Psalm 26: Judgment and Vindication   Leave a comment

READING THE BOOK OF PSALMS

PART XX

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Psalm 26

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Psalm 26 bears striking similarities to Psalms 1 and 25.  The placement of this tex as Psalm 26 makes sense as a follow-up to Psalm 25.  However, Psalm 26 is a purely individual lament.

The psalmist is perplexed.  He had assumed, as Job’s alleged friends did, that God rewards the righteous and punishes the wicked.  Yet the psalmist’s situation belies or seems to belie that theological position.  Whether he requests a divine judgment or divine vindication depends on the interpreter/translator.  Mitchell J. Dahood asserts that no vindication was necessary, for the psalmist, assured of his integrity, sought divine recognition of it.  Robert Alter follows Dahood’s position.  Yet TANAKH:  The Holy Scriptures renders the germane verb as “vindicate,” as in, to grant the reward for righteousness.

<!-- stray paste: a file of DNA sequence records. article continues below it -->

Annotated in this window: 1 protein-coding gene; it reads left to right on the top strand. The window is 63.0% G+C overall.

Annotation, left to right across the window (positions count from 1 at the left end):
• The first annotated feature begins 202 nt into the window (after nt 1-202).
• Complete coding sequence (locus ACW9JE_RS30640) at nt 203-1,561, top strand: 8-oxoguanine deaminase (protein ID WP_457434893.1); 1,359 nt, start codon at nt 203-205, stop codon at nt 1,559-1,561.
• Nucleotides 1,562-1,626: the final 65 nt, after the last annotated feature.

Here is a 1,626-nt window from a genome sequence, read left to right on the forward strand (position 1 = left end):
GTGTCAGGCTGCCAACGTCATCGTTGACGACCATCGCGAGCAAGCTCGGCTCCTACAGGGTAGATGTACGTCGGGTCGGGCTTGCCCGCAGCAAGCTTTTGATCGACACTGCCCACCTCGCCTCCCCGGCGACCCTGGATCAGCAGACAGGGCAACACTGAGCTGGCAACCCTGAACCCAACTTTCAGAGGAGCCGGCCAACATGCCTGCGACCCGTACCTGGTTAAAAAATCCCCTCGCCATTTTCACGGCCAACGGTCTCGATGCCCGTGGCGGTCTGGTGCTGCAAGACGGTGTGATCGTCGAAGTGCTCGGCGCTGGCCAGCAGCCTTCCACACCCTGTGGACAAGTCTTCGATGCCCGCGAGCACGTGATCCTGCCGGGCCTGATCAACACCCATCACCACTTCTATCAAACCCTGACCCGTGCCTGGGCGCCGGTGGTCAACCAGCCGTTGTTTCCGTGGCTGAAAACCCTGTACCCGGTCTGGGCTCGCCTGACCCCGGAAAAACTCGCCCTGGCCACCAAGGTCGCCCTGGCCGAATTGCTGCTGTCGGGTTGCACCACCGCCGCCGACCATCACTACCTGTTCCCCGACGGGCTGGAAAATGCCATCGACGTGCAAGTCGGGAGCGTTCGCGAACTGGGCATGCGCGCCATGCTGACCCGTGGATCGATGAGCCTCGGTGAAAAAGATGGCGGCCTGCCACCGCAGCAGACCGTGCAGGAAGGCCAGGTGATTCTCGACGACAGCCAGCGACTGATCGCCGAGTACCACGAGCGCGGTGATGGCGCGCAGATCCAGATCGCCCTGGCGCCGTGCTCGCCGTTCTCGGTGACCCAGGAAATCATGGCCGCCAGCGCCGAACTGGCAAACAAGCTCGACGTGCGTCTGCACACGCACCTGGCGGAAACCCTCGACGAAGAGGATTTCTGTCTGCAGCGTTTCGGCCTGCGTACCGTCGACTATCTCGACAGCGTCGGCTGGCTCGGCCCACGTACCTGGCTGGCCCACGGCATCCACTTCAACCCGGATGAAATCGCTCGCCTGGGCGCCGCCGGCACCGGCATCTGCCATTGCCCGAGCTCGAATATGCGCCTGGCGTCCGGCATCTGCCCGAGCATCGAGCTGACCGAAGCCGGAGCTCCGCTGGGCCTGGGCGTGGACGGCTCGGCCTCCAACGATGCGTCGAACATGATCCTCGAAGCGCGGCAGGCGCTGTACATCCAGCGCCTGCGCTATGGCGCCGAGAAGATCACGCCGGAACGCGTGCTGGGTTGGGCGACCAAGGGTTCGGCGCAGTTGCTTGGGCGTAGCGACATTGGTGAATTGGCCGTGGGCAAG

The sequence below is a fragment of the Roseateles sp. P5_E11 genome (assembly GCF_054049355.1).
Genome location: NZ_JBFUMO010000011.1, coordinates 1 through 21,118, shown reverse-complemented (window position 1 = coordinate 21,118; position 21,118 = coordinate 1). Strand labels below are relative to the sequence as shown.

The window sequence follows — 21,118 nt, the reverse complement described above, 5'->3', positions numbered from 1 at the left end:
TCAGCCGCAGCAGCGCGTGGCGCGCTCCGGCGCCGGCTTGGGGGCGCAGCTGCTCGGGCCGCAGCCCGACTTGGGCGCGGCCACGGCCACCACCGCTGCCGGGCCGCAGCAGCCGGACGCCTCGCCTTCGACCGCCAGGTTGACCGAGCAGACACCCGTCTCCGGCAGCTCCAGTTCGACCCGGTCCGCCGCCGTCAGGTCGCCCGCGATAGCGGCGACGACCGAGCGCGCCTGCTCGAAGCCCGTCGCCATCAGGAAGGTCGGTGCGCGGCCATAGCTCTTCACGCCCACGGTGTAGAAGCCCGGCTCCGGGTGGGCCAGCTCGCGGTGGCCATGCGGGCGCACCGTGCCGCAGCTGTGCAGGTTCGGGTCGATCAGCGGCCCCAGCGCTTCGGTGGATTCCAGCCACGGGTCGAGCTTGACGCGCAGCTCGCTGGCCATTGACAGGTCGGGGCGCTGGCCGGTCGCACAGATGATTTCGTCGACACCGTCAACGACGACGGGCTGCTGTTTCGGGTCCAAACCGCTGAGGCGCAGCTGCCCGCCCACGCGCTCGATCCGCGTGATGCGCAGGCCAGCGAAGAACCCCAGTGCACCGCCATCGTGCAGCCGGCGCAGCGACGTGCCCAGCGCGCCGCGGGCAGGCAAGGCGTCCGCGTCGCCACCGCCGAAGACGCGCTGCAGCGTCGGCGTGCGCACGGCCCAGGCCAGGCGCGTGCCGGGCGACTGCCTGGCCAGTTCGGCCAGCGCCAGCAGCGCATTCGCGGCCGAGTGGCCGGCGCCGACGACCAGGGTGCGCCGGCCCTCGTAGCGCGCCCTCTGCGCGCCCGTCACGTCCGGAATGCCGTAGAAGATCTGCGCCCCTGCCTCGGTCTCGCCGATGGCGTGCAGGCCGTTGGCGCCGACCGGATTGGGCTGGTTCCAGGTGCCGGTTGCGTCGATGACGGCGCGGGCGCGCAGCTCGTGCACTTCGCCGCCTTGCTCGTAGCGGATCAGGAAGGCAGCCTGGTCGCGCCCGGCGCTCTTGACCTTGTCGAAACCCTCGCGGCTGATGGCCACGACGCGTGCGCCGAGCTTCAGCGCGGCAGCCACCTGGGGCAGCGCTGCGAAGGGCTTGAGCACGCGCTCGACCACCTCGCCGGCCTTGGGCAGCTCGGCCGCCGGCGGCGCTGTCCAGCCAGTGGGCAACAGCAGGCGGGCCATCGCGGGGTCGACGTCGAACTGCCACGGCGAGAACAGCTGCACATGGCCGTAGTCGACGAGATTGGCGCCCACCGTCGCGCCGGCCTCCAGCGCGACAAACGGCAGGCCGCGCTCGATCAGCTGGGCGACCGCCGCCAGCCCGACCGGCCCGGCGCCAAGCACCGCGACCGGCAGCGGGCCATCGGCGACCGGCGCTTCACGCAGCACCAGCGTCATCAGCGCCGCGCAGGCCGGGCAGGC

Despite the Reformed insistence that human beings are damnable creatures by our corrupted nature, the Book of Psalms holds a higher opinion of people.  We are a little less than divine–or as a familiar translation of Psalm 8 says,

a little lower than the angels.

This position is consistent with the image of God (Genesis 1:27).  So, the Jewish and Roman Catholic assertions of human merit hold theological water.

We mere mortals still know far less than God does.  Our “received wisdom” and inherited theological orthodoxy do not always match our circumstances.  Will reality override a theory, or will we double-down in ideology?  That is a matter we have the power decide for ourselves.

KENNETH RANDOLPH TAYLOR

THE THIRD DAY OF CHRISTMAS

THE FEAST OF SAINT JOHN THE EVANGELIST

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